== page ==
Presentation on theme: "Gizem ALAGÖZ. Simulation optimization has received considerable attention from both simulation researchers and practitioners. Both continuous and discrete."— Presentation transcript:
Simulation optimization has received considerable attention from both simulation researchers and practitioners. Both continuous and discrete problems are discussed, but an emphasis is placed on discrete problems and practical methods for addressing such problems.
Optimization can efficiently handle a much larger number of scenarios than traditional optimization approaches, as well as multiple sources and types of risk. The optimization procedure – usually based on metaheuristic search algorithms – uses the outputs from the system evaluator, which measures the merit of the inputs that were fed into the model. On the basis of both current and past evaluations, the method decides upon a new set of input values.
Many systems in areas such as manufacturing, supply chain management, ﬁnancial management, are too complex to be modeled analytically. Simulation optimization is the process of ﬁnding the best values of some decision variables for a system where the performance is evaluated based on the output of a simulation model of this system. Techniques for simulation optimization vary greatly depending on the exact problem setting.
Simulation optimization is optimization where the performance is the output of a simulation model, and the problem setting thus contains the usual optimization components: Decision variables, Objective function, and Constraints.
3.1 Stochastic Approximation Stochastic approximation (SA) is the iterative process of moving from one solution to another based on moving in the direction an estimate of the gradient. This process is analogous to the steepest descent gradient search in nonlinear optimization, but as there is no analytical expression for the objective function there is of course also no such expression for the gradient.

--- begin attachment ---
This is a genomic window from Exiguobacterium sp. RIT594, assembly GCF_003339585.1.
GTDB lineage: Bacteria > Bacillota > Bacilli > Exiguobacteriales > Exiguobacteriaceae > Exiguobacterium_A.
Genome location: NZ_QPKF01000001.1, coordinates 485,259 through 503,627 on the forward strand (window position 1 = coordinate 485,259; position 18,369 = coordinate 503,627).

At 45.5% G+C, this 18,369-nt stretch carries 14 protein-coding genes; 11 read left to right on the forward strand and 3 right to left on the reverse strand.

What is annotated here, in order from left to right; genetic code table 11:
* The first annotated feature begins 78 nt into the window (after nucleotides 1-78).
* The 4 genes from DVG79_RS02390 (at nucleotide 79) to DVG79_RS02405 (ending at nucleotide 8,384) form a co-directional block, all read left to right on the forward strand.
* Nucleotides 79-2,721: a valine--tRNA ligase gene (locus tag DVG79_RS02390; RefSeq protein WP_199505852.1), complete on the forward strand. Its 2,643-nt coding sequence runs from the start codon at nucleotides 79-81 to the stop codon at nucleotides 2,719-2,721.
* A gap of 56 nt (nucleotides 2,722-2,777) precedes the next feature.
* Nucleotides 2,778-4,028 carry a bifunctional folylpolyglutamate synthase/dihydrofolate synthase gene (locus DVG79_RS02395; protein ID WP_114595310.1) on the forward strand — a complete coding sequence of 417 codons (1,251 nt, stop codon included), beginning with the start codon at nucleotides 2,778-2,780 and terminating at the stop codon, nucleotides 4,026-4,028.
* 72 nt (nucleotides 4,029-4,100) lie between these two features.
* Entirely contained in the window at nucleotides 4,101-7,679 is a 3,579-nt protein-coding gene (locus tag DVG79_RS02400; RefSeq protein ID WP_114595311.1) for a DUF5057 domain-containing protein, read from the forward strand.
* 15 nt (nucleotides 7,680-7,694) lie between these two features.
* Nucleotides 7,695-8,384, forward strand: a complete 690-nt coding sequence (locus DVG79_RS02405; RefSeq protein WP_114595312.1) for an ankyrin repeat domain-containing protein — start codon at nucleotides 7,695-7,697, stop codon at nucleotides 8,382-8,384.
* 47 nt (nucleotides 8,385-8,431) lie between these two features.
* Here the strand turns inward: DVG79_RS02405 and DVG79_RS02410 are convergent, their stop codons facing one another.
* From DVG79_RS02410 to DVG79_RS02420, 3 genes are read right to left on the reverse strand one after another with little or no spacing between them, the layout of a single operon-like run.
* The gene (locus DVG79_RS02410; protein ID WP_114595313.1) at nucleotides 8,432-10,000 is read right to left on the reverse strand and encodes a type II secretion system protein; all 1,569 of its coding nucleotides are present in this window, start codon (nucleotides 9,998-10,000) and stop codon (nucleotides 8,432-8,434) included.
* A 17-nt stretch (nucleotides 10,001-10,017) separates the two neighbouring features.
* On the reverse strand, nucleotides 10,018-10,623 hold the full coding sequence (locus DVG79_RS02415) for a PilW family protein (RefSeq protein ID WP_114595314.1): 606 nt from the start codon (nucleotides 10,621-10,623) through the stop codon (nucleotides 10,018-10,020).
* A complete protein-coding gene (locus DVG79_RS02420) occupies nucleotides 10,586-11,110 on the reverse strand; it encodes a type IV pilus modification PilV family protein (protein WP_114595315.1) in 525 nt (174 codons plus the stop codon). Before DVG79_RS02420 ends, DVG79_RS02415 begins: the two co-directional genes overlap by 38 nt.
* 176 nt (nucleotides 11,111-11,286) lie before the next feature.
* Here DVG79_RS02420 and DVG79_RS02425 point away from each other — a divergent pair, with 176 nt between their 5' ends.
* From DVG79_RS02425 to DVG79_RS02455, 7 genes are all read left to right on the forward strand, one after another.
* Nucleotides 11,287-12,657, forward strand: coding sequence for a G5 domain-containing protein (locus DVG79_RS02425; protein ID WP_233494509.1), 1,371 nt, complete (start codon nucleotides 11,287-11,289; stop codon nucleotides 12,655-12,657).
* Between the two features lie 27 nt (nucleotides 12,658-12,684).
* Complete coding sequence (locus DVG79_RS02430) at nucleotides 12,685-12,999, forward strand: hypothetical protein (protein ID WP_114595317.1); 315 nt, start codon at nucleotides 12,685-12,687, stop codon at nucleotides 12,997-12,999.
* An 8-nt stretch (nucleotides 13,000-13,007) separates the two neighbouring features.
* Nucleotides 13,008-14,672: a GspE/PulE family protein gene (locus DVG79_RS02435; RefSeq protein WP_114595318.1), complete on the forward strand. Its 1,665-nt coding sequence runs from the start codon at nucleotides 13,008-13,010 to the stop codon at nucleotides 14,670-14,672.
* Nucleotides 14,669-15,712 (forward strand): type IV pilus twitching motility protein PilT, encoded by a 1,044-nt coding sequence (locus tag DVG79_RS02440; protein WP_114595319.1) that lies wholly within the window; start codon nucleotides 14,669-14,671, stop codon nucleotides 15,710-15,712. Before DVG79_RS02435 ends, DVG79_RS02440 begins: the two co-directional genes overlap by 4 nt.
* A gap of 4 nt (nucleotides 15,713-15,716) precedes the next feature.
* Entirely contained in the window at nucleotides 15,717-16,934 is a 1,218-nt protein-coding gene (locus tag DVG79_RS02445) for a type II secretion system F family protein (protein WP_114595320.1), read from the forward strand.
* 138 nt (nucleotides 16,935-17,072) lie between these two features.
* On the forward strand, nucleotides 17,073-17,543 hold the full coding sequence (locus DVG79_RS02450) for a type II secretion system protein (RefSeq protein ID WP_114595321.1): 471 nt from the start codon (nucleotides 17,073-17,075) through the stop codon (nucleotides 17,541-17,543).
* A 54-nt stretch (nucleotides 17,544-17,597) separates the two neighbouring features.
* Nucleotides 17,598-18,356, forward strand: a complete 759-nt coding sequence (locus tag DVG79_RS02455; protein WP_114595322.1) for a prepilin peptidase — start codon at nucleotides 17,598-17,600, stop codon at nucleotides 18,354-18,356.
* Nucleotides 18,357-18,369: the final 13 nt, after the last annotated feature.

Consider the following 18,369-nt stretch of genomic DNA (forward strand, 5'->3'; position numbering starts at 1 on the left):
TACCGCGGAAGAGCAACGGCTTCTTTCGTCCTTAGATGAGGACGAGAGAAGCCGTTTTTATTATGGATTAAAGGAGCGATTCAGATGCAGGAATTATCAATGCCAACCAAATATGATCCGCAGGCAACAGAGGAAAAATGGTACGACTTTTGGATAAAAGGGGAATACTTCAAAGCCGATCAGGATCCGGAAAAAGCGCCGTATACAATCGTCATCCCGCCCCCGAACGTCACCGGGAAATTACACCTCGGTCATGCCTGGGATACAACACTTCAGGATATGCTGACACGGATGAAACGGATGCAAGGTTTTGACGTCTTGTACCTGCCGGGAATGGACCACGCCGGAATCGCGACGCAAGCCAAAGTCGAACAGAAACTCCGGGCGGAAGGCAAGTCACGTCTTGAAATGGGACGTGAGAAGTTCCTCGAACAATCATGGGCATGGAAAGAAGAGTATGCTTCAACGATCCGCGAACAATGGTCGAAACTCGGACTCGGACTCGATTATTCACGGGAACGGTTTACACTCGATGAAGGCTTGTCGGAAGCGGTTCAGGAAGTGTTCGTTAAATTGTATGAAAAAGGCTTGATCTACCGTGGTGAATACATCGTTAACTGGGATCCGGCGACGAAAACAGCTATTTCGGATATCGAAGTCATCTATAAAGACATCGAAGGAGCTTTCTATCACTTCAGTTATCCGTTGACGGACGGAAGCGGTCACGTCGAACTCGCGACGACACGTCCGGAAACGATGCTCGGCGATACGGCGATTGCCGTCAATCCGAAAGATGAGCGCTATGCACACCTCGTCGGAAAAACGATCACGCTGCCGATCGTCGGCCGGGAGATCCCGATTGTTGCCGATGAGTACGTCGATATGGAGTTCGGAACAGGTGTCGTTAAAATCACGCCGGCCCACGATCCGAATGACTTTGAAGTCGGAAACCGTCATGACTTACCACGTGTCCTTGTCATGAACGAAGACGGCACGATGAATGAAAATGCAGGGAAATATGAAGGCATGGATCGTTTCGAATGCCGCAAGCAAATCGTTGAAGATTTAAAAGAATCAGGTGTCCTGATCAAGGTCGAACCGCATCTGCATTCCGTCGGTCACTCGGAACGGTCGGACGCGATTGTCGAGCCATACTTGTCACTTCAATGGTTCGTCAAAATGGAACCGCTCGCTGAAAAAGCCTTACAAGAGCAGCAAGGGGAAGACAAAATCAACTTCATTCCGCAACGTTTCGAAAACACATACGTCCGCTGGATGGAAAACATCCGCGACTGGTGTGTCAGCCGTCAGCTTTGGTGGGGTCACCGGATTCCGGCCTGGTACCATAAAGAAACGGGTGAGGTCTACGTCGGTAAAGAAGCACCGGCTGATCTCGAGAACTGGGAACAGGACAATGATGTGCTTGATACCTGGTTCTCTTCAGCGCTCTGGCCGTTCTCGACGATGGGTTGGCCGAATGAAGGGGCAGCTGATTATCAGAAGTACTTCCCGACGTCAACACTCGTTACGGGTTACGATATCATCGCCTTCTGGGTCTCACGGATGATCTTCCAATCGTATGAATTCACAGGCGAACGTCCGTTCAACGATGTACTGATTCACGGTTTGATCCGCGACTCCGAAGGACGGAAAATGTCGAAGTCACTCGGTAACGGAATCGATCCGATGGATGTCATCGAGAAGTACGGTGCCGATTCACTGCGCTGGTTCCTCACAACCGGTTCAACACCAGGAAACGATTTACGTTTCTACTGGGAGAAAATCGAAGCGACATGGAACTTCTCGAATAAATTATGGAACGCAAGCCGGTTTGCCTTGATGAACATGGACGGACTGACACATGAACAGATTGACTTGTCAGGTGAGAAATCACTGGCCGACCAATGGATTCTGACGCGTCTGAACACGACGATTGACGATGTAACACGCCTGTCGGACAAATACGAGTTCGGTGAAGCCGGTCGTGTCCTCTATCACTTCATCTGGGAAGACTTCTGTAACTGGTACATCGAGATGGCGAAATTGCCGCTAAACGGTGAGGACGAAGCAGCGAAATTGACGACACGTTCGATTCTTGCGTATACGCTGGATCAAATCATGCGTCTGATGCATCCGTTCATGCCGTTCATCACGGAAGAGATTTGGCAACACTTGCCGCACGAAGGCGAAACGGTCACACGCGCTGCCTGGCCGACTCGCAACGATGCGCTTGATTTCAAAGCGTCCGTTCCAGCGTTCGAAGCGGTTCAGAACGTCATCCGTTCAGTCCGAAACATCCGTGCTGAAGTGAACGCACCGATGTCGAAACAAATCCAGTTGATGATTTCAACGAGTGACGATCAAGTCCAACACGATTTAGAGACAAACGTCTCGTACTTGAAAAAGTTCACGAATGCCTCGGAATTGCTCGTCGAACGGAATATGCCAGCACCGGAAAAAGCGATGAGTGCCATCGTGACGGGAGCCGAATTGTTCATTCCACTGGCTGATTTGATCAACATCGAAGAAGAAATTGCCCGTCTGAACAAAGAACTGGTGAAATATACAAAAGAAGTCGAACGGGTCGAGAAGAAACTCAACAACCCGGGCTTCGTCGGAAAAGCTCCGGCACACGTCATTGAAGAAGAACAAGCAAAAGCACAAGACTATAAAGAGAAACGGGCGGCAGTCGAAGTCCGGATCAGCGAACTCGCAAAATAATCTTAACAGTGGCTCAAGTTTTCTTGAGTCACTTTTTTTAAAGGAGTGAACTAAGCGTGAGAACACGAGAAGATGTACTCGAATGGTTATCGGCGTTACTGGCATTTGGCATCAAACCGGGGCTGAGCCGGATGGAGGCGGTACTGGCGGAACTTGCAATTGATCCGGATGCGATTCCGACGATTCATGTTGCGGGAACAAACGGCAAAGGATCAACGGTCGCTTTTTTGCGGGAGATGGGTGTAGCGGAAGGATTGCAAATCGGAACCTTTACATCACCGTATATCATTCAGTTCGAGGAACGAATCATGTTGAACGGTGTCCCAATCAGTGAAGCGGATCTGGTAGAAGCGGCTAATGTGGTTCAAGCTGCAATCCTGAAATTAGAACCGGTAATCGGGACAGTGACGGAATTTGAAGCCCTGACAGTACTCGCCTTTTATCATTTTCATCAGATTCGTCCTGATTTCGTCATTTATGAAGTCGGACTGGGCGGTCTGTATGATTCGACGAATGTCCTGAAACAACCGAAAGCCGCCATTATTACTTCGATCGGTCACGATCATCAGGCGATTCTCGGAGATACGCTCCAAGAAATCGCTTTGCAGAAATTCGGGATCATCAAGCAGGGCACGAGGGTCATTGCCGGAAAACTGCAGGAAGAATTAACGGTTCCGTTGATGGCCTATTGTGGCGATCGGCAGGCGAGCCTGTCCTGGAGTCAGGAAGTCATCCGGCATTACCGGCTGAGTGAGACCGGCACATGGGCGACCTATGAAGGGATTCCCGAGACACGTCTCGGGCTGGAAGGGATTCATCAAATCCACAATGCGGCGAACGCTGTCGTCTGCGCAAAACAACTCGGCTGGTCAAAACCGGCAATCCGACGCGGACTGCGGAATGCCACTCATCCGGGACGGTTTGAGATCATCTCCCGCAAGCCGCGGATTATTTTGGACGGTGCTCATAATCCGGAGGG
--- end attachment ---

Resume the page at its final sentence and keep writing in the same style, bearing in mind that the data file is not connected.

The computational efficiency and convergence properties of SA can be dramatically improved with a direct estimate of the gradient instead of finite differences and a great deal of research has been devoted to developing such methods. The most common types of approaches for such direct estimation are perturbation analysis and likelihood ratio.
3.2 Other Methods One such approach is the sample path method presented by Gurkan et al. (1994). The basic idea here is to fix one particular sample path, at which point the problem becomes deterministic and the powerful machinery of mathematical optimization can be applied directly. The method the iteratively moves towards an optimal solution by considering one sample path at time.
When the feasible region is countable or countable finite then the methods of the previous sections do not usually apply, although a few efforts have been made to apply for example SA to discrete problems.
4.1 Statistical Selection In the deterministic context this would be straightforward, but since the performance must be estimated based on the stochastic simulation output some further analysis is needed to compare alternative solutions. Numerous different approaches have been developed to address thi problem, including subset selection, indifference- zone ranking and selection (R&S), multiple comparisons procedures (MCP), and decision theoretic methods. Subset selection or screening does not attempt to find the optimal solution but simply to reduce the feasible region to a (small) subset of solutions.